The best place to find out what's happening in the Twin Cities is the free newsweekly City Pages, which lists all events. Other good sources of information are the local papers (Star Tribune and St. Paul Pioneer Press), the calendar in Minneapolis-St. Paul magazine, and the monthly Twin Cities Directory. On the Web, check out or for the most up-to-date information.

The Performing Arts

There are more theater seats per capita in Minneapolis than anywhere outside New York City. The famous Guthrie Theater, 818 S. 2nd St. (tel. 877/44-STAGE [447-8243] or 612/377-2224;, is one of the nation's premier classical repertory companies, set in an architecturally stunning venue overlooking the Mississippi. Three historic, renovated theaters, the State (805 Hennepin Ave.), Orpheum (910 Hennepin Ave.), and Pantages (710 Hennepin Ave.), feature a variety of entertainment, from pop music to comedy, to adult and children's theater. Get information about all three theaters from the central Hennepin Theatre District office (tel. 612/373-5600; The Children's Theater Company, 2400 3rd Ave. S. (tel. 612/874-0400;, presents plays for all age groups in one of America's best regional theaters.

For more than 20 years, Orchestra Hall, 1111 Nicollet Mall (tel. 800/292-4141 or 612/371-5656;, has been home to the internationally acclaimed Minnesota Orchestra.

In St. Paul, Minnesota Public Radio's Fitzgerald Theater, 10 E. Exchange St. (tel. 651/290-1221;, is home to Garrison Keillor's popular radio show, A Prairie Home Companion. Touring companies also perform in this restored historic building. The St. Paul Chamber Orchestra (tel. 651/291-1144; makes its home in the Ordway Center for the Performing Arts, 345 Washington St. (tel. 651/224-4222; Minnesota Opera recitals, pop and classical concerts, and dance are also presented at Ordway Center. The Schubert Club, 302 Landmark Center (tel. 651/292-3267;, brings celebrated artists to perform, provides music lessons, and commissions new works.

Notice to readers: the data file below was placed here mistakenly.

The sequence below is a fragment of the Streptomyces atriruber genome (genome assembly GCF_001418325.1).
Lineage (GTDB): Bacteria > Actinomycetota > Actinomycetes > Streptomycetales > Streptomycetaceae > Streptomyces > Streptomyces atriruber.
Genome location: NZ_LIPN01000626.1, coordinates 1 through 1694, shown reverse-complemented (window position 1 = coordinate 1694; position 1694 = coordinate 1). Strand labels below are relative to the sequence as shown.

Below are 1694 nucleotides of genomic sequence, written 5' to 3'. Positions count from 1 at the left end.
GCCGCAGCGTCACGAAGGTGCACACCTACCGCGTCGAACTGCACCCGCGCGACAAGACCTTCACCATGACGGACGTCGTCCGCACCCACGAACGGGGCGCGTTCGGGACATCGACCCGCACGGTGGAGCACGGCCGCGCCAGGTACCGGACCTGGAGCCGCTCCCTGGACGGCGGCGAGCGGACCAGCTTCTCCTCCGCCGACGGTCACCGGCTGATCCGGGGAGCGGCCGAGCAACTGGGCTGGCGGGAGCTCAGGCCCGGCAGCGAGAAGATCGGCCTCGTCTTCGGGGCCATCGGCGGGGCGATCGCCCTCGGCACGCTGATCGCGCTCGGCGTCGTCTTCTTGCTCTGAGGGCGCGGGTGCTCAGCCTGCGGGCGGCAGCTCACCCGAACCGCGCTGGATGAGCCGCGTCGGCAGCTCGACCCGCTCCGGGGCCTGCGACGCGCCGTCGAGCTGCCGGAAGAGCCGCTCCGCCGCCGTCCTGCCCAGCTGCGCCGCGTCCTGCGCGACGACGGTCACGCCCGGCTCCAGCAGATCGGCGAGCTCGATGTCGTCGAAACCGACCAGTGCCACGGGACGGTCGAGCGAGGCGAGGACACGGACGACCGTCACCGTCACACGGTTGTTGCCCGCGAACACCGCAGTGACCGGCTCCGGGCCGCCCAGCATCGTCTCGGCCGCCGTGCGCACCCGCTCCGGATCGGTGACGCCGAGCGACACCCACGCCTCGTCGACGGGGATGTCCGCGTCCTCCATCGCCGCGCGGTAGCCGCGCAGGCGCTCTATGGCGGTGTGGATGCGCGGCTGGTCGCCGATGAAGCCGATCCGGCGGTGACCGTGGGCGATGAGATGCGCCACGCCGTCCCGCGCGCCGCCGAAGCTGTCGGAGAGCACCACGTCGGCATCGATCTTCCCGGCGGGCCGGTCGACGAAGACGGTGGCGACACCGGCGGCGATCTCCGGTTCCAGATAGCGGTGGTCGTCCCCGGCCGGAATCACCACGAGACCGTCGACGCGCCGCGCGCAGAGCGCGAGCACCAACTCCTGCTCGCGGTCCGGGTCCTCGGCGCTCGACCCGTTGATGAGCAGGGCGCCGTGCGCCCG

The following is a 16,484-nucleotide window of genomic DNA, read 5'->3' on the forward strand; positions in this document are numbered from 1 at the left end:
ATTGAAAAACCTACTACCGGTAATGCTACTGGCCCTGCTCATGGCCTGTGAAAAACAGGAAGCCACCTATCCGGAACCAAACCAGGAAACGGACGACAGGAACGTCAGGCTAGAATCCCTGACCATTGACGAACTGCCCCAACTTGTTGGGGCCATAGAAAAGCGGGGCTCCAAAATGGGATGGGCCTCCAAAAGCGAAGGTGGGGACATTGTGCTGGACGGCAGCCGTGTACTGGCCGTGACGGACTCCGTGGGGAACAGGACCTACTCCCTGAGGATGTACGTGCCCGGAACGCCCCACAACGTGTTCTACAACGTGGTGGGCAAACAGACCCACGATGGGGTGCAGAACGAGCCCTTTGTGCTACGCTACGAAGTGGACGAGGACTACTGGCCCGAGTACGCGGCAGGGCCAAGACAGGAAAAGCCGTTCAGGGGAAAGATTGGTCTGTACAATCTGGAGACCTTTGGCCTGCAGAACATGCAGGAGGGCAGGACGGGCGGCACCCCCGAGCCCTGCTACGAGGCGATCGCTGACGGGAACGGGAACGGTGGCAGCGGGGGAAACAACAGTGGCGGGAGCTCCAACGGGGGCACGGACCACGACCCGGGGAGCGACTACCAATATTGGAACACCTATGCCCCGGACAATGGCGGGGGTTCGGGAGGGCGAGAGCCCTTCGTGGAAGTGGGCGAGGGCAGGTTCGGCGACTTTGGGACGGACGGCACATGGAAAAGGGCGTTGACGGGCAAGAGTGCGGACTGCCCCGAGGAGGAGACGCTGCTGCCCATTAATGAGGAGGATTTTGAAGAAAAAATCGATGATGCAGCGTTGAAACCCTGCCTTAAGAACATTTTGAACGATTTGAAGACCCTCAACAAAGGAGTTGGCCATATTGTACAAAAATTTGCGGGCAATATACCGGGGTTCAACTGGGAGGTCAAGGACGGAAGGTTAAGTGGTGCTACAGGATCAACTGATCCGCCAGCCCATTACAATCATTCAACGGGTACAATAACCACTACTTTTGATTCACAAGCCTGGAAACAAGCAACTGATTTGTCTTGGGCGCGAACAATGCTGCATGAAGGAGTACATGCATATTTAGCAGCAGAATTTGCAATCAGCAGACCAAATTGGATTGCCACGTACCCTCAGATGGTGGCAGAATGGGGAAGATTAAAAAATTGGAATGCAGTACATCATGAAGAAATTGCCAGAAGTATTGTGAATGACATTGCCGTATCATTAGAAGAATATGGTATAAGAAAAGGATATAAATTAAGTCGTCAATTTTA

The Bar & Music Scene

The Warehouse District has always been considered the heart of Minneapolis nightlife, but Block E, bordered by 6th and 7th streets and by Hennepin and 1st avenues, has its fair share of dining and dancing. First Avenue, 701 1st Ave. N. (tel. 612/332-1775;, is where Prince got his start (Purple Rain was filmed here). Connected to it is the Entry, a small, loud venue for local music.

For interesting music and great food visit the Dakota Jazz Club, 1010 Nicollet (tel. 612/332-1010; The intimate downtown club is known for its internationally acclaimed jazz musicians, as well as Minneapolis talent. BabalĂș, 800 Washington Ave. N. (tel. 612/746-3158;, serves up Latin American and Spanish music (bossa nova, Afro-Cuban jazz, flamenco) and food in a classy, pre-Castro Cuban decor. Cuban entrees are available, as are over 70 rums.

Sports fans prefer the digs at NBA City, 600 1st Ave. N. (tel. 612/767-2960; The restaurant and bar adjoins the Target Center, home of the Minnesota Timberwolves and the WNBA's Minnesota Lynx. "Friendly" and "casual" is how regulars describe 19 Bar, 19 W. 15th St. (tel. 612/871-5553), the city's oldest gay bar, which offers food, a pool table, and dartboards.

In St. Paul, visit the Spot, 859 Randolph Ave. (tel. 651/224-7433), the city's oldest bar, said to be in business at this location since 1885. Locals frequent the modest pub, which entertains with sporting events on TV. Two popular gay bars are Innuendo & Rumours, 213 4th St. E. (tel. 651/225-GLBT [225-4528];, and Camp, 490 N. Robert St. (tel. 651/292-1844; Both clubs feature live music and dancing and a large gay crowd, but all are welcome.

Note: This information was accurate when it was published, but can change without notice. Please be sure to confirm all rates and details directly with the companies in question before planning your trip.